The story behind the statement reveals two senators willing to be branded as bill killers and seemingly unconcerned with trying to soften the blow with party leaders.

The announcement, coming after some 10 days of conversations between the men, stunned official Washington and left Majority Leader Mitch McConnell at least two votes short in the closely divided Senate from being able to move forward with the GOP bill, effectively sinking the measure. It landed shortly after Trump dined with a group of senators to discuss strategy – unwittingly plotting a plan that would immediately become outdated.

Sen. John Cornyn, the second-ranking Republican leader, found out about Lee’s defection after the White House dinner of rosemary-grilled rib eye and summer vegetable succotash. He “had no idea it was coming,” Cornyn said.

Another Republican, South Carolina Sen. Lindsey Graham, found out from TV news.

Moran, a second-term lawmaker from Kansas who isn’t known for making waves, and Lee, a two-term senator from Utah who has clashed with Trump, have been talking over the past 10 days about the health care legislation and agreed the GOP bill did not go far enough to repeal Obamacare or address rising health-care costs. They decided to announce their position to make the bill’s fate clear and allow senators to move on, Moran said.

“It could have been prolonged for days or weeks while no one said anything,” Moran said in an interview.

Moran, who oversaw the Senate Republicans’ 2014 election campaigns, concluded last week he wouldn’t vote for the latest version of the bill but “gave myself a weekend in Kansas to think about it,” he said.

Lee had helped draft an amendment, along with fellow conservative Sen. Ted Cruz, R-Texas, that would allow insurers to sell skimpy plans alongside more robust ones to lower costs. Cruz agreed to some changes in wording by GOP leaders, but Lee thought the new language allowed too many Obama-era regulations to remain in place.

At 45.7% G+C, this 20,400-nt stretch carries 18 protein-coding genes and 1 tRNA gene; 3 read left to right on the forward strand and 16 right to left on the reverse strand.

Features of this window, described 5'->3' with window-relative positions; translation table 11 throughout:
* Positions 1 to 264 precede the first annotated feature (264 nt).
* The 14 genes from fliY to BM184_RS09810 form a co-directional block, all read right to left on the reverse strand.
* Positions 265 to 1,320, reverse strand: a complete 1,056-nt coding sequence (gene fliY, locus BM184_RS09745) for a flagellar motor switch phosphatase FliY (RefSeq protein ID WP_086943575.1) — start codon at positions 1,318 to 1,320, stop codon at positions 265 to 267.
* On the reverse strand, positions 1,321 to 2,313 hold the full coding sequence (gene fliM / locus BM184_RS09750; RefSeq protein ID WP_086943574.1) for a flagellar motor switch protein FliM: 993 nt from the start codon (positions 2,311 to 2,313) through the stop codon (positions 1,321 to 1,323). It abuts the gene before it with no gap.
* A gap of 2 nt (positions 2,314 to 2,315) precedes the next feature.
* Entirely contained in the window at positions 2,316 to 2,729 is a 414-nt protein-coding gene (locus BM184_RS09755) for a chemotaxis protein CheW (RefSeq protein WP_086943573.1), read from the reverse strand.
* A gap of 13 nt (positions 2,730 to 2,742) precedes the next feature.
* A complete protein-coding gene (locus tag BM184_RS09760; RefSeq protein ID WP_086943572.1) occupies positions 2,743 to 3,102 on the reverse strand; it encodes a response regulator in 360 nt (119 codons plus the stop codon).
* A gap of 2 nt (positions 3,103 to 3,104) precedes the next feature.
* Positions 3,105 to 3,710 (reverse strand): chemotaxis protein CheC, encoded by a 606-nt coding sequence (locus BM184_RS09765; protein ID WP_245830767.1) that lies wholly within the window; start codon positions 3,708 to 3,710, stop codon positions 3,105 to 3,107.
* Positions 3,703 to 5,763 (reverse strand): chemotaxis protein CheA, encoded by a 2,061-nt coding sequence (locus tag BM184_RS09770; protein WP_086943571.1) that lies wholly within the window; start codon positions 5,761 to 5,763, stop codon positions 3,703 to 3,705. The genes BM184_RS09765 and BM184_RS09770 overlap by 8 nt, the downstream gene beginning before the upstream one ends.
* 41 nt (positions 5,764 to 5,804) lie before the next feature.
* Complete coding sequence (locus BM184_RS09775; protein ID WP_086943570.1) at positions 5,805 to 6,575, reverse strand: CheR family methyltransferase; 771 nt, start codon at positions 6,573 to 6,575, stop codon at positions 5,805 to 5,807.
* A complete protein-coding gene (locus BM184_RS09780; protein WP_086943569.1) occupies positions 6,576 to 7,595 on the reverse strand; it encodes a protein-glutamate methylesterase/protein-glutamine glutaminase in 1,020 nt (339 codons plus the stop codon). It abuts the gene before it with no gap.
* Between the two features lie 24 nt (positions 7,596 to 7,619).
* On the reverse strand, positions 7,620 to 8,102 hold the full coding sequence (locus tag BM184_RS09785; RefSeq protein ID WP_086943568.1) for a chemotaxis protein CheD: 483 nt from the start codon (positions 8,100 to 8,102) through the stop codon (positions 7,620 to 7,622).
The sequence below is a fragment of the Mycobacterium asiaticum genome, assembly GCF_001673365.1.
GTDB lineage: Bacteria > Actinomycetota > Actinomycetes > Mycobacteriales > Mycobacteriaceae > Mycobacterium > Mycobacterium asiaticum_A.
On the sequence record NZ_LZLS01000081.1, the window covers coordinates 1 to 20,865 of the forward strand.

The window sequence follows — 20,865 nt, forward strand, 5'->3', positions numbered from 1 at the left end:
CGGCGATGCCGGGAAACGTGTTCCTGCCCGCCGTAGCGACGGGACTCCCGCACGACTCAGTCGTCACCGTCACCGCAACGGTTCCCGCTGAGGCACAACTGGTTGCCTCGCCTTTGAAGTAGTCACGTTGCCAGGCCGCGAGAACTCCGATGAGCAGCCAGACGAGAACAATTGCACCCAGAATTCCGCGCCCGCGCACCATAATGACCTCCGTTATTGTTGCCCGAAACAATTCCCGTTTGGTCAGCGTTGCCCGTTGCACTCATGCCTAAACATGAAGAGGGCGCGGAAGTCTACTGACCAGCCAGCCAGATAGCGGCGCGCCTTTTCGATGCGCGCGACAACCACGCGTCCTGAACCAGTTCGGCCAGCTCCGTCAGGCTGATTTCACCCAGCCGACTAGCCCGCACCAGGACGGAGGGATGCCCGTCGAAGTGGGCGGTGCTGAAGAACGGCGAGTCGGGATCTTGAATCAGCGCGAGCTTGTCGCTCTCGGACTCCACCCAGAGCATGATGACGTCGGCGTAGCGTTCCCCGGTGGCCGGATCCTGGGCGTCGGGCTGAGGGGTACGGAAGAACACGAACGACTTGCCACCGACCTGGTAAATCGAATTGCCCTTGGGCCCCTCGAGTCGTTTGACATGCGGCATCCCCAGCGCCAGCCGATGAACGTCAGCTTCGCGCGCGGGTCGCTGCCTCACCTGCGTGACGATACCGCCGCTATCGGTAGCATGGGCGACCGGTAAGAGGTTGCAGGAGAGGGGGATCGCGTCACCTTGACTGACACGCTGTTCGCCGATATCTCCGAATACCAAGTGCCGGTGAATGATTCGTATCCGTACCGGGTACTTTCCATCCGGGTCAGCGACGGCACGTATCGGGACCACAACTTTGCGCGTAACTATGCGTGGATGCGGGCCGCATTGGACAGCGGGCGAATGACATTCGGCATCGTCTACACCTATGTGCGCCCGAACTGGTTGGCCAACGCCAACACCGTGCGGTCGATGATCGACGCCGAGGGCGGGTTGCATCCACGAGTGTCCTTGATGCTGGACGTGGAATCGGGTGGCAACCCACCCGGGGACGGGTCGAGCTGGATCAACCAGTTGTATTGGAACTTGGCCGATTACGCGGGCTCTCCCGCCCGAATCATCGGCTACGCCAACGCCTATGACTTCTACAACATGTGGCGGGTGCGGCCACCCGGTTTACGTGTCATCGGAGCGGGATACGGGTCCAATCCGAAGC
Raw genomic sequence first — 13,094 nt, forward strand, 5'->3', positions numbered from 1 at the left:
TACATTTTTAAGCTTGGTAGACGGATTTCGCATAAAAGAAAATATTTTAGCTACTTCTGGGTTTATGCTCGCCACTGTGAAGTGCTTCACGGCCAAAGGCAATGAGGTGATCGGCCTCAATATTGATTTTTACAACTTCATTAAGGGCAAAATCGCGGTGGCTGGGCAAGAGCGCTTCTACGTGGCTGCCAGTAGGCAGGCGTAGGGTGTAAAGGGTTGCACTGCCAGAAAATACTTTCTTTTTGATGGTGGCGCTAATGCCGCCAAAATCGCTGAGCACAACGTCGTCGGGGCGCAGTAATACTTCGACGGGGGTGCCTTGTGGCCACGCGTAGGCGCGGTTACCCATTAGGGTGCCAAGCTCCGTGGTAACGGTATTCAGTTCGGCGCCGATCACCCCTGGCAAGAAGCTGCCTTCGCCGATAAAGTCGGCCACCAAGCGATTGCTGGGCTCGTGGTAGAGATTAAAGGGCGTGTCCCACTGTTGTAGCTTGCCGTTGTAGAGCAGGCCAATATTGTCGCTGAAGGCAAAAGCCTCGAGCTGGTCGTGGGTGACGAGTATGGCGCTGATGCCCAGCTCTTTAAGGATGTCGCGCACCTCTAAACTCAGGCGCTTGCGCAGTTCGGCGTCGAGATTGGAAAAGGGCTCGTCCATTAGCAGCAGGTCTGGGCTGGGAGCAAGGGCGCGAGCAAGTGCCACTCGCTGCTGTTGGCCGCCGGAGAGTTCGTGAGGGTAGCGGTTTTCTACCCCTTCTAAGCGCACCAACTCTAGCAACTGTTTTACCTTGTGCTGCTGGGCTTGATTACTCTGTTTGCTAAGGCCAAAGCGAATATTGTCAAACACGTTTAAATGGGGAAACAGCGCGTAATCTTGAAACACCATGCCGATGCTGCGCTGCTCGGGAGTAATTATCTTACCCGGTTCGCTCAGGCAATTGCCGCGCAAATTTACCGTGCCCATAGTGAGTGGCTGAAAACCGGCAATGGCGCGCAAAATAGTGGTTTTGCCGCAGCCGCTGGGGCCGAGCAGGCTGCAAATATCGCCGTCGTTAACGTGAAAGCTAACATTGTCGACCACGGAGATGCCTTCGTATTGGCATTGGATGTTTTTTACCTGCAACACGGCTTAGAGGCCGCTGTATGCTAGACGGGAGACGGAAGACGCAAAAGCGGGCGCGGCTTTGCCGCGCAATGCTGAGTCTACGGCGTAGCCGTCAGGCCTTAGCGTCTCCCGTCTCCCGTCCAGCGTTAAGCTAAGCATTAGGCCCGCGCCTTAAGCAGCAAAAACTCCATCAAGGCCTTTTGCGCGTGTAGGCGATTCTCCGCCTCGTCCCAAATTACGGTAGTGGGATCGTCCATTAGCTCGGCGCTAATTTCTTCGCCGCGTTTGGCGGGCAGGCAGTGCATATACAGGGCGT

After talking again, Moran and Lee agreed Monday night on a statement drafted earlier in the day. They issued their statement shortly after a White House dinner attended by seven GOP senators – all likely yes votes on the health care bill. Neither Lee nor Moran attended.

A Lee spokesman said the statement – and its timing – “had nothing to do with the White House dinner. It was not a reaction in any way.”

The statement was made public as soon as it was ready, the spokesman said.

Neither Trump nor McConnell received advance warning about the statement, although it’s likely that neither the president nor the Senate leader was completely surprised.

Trump and Vice President Mike Pence spent the weekend calling lawmakers, including Lee and at least seven other GOP senators, according to the administration. Trump talked politics, while Pence discussed policy.

Trump called Lee on Saturday, and Lee told the president he was leaning against the bill, for the reasons he later made public.

Lee told Utah’s KSL Newsradio that he had a great conversation with Trump, when he told the president his “consumer freedom” amendment had been weakened and that he wasn’t sure that he could support the bill.

“He was encouraging to me and said, you know, ‘Just see what changes you can make to it,’ ” Lee said.

Lee and McConnell did not talk over the weekend, but Lee spoke twice to Cornyn, R-Texas, the majority whip.

Trump, who frequently takes to Twitter to announce proposals or denounce opponents, was blindsided by, of all things, a tweet.

He told reporters Tuesday he was “very surprised when the two folks came out last night, because we thought they were in fairly good shape. But they did. And, you know, everybody has their own reason.”

Moran said while he remained committed to repealing the health care law, Congress needs to make a “fresh start” on writing a replacement bill in an “open legislative process.”

“We should not put our stamp of approval on bad policy,” he said, in a statement that followed the tweet.

In his own statement, Lee said the GOP bill does not repeal all the Obamacare tax increases and “doesn’t go far enough in lowering premiums for middle class families; nor does it create enough free space from the most costly Obamacare regulations.”

Both explanations were issued on social media.

“Twitter is a nice medium to get your message out,” Lee’s spokesman said.